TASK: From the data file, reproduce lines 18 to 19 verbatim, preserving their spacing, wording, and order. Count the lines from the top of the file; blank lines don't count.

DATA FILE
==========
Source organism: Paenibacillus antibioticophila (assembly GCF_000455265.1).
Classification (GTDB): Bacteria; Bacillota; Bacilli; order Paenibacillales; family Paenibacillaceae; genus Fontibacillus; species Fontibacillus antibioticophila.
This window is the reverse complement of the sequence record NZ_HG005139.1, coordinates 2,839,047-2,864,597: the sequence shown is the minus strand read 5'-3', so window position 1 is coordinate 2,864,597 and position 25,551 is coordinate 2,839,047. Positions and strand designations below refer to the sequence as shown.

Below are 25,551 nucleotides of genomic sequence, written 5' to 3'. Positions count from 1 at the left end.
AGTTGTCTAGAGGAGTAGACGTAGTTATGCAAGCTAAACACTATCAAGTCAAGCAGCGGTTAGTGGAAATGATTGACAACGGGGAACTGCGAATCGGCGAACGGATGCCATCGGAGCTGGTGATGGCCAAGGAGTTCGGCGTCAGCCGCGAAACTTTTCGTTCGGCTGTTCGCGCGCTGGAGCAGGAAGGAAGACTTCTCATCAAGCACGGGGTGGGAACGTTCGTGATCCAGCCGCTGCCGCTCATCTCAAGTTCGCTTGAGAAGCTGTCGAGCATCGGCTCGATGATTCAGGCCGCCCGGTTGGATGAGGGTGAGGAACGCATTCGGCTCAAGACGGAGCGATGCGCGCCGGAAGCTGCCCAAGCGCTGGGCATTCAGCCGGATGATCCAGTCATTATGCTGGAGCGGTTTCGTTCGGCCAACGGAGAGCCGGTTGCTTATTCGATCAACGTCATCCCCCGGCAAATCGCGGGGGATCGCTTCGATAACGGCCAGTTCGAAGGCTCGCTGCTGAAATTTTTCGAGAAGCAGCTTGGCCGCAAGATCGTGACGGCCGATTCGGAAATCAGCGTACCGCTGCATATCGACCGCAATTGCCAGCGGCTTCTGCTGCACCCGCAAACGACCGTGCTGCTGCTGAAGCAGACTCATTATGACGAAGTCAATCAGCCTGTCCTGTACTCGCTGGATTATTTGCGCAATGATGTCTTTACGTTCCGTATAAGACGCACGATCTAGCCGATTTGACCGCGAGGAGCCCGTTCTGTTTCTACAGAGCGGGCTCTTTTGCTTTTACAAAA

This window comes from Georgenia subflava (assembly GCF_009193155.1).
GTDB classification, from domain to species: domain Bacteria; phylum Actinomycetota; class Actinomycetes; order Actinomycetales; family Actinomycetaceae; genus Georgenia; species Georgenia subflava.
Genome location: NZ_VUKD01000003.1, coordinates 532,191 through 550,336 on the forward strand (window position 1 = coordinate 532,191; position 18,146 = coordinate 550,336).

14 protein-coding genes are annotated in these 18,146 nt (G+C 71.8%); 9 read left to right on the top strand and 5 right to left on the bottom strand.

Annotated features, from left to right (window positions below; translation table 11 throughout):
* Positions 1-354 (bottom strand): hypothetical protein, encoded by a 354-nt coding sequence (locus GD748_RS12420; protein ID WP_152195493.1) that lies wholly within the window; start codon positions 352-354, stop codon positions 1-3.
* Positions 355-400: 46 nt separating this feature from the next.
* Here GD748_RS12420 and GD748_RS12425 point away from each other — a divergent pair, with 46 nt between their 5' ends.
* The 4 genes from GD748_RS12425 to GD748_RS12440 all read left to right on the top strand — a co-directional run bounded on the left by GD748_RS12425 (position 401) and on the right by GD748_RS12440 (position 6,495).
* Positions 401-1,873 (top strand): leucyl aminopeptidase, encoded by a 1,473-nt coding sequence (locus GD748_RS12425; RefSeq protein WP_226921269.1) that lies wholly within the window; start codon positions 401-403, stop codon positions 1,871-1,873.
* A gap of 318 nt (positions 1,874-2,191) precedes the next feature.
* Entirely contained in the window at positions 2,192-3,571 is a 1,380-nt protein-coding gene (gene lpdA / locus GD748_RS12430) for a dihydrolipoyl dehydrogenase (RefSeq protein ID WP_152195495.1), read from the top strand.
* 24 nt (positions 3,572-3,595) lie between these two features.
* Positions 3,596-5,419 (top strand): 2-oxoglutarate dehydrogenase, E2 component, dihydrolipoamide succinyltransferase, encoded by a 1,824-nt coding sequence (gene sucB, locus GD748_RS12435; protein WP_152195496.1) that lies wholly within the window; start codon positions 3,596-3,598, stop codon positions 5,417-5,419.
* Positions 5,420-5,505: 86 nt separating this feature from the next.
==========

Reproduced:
* 24 nt (positions 3,572-3,595) lie between these two features.
* Positions 3,596-5,419 (top strand): 2-oxoglutarate dehydrogenase, E2 component, dihydrolipoamide succinyltransferase, encoded by a 1,824-nt coding sequence (gene sucB, locus GD748_RS12435; protein WP_152195496.1) that lies wholly within the window; start codon positions 3,596-3,598, stop codon positions 5,417-5,419.